How can being absolutely certain of Christ’s reality and sovereignty be a curse? Because the one thing that will unfailingly close your mind to the great spontaneous freedom of life—the one thing, in other words, sure to kill the vibrant, open-ended vitality of the Holy Spirit—is being confident that you know and understand everything.
And why, if you’re a Christian, are you at least as likely as anyone else to feel that you know and understand everything? Because you think and feel that you know God, that’s why.
We Christians believe that we know God. We pride ourselves on how well we know God, how intimately we relate to him, how constantly we are with him. We’re sure that we know God’s will, thought, purpose, desire, “plan” for our lives. We’re sure we know how God wants us to think, pray, behave, talk, dress, vote.
We have the Bible. The Bible is in black and white. The mind of God is right there on the page.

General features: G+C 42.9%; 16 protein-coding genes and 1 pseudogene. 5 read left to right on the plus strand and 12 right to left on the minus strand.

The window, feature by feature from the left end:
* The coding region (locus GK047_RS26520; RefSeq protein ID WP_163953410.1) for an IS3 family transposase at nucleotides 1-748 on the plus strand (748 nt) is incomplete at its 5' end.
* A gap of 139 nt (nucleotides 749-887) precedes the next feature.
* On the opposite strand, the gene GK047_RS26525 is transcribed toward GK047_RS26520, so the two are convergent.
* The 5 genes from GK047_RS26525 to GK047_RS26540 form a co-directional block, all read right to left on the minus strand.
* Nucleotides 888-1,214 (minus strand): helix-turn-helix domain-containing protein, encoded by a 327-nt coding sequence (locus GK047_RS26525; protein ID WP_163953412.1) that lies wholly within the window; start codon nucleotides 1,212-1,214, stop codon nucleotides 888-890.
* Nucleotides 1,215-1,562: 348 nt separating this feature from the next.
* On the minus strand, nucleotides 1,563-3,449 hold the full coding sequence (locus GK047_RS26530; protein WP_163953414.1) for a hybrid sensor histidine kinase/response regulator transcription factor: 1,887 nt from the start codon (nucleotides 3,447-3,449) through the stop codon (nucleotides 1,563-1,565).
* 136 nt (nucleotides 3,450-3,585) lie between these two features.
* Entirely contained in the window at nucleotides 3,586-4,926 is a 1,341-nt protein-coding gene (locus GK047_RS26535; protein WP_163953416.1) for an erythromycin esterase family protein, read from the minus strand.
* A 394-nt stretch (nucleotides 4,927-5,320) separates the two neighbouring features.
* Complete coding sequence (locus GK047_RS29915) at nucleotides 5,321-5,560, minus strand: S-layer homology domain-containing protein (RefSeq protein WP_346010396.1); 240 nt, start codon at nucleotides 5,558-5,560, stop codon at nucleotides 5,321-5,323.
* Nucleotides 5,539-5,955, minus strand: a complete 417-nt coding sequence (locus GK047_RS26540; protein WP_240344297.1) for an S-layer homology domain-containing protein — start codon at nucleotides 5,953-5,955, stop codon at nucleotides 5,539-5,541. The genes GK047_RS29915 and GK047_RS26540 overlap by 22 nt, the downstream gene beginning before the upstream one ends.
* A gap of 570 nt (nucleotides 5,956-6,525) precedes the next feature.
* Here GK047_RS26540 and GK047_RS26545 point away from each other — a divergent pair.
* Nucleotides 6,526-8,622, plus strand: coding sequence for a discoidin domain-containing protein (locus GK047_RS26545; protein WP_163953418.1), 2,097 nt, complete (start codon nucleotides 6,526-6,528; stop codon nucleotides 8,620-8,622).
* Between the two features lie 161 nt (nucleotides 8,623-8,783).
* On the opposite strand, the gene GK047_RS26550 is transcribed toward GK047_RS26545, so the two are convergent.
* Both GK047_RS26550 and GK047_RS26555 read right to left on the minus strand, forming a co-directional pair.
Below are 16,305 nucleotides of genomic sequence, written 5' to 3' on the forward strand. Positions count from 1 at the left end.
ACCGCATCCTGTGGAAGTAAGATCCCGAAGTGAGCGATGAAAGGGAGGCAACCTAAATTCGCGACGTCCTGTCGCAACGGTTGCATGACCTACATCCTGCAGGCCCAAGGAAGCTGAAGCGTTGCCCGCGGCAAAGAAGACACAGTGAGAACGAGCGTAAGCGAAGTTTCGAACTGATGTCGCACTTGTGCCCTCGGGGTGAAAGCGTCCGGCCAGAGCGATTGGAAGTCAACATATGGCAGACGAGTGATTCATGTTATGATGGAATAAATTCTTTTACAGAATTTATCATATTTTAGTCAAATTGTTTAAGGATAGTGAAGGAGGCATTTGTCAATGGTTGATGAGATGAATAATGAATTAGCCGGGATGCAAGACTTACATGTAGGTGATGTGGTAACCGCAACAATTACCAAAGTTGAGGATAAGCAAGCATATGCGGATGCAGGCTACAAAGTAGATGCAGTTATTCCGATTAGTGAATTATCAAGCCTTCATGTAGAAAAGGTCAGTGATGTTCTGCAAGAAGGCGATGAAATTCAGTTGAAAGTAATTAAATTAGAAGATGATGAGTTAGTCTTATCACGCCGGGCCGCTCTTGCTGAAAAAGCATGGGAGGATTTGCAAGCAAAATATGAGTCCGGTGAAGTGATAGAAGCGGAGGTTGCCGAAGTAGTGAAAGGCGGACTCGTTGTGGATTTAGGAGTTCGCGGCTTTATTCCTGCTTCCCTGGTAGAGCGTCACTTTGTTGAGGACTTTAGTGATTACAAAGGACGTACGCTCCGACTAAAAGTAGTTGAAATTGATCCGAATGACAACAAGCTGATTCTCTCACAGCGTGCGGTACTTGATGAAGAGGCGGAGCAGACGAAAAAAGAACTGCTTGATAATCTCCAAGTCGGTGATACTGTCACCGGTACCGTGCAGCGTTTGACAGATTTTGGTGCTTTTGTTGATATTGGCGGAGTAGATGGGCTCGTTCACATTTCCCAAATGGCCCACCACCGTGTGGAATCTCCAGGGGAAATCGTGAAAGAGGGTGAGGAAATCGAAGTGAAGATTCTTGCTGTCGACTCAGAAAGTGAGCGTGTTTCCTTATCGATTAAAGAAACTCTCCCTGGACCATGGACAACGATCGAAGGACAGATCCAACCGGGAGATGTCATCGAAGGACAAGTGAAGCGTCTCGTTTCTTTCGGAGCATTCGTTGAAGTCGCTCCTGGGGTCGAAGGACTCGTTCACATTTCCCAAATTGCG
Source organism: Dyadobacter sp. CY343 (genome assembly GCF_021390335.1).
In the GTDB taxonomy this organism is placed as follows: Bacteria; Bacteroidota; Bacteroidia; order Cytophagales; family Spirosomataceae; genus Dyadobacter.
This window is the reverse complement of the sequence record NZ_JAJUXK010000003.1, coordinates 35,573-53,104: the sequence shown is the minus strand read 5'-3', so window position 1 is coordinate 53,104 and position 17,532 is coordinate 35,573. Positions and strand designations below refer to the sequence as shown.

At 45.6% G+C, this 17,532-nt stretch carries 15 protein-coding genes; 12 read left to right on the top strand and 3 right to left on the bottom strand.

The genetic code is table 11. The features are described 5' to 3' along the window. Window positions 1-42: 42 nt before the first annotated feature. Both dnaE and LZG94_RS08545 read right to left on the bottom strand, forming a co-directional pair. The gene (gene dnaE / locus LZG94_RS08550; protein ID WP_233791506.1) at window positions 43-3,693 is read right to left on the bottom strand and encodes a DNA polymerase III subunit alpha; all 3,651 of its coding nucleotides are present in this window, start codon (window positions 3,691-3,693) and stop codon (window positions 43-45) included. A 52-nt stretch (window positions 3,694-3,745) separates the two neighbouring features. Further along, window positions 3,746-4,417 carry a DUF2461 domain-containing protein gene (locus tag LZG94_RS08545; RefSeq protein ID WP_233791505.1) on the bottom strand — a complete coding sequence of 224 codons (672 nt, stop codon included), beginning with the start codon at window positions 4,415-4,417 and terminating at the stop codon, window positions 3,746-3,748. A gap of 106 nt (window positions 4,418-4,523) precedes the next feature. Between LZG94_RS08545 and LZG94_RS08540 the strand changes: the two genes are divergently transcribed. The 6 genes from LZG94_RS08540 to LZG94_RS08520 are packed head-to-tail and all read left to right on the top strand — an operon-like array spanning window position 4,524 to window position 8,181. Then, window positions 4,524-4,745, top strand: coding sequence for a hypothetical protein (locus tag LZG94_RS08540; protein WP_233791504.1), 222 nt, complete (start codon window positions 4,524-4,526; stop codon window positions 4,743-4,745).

Read the Bible; know God’s mind.
Know God’s mind; know the world.
Know the world; be above the world.
Be above the world; wouldn’t know God from a used car salesman.
“I tell you the truth,” said Jesus, “anyone who will not receive the kingdom of God like a little child will never enter it.”
Jesus isn’t explicitly clear about a whole lot of things, but on this point he leaves no room for misunderstanding: Without the mind of a child, you can’t come into heaven.
And if there’s one thing you can say about children, it’s that they operate in the world wide open to the knowledge that, when push comes to shove, they don’t know diddly about squat.
We should never, ever forget that, as adults, we barely know more. And as adults we probably know less about God than we did when we were kids.
My personal opinion and experience is that once you’re sure you’ve grasped God—as so many, many Christians are so sure they have–it’s a guarantee you’ve lost him.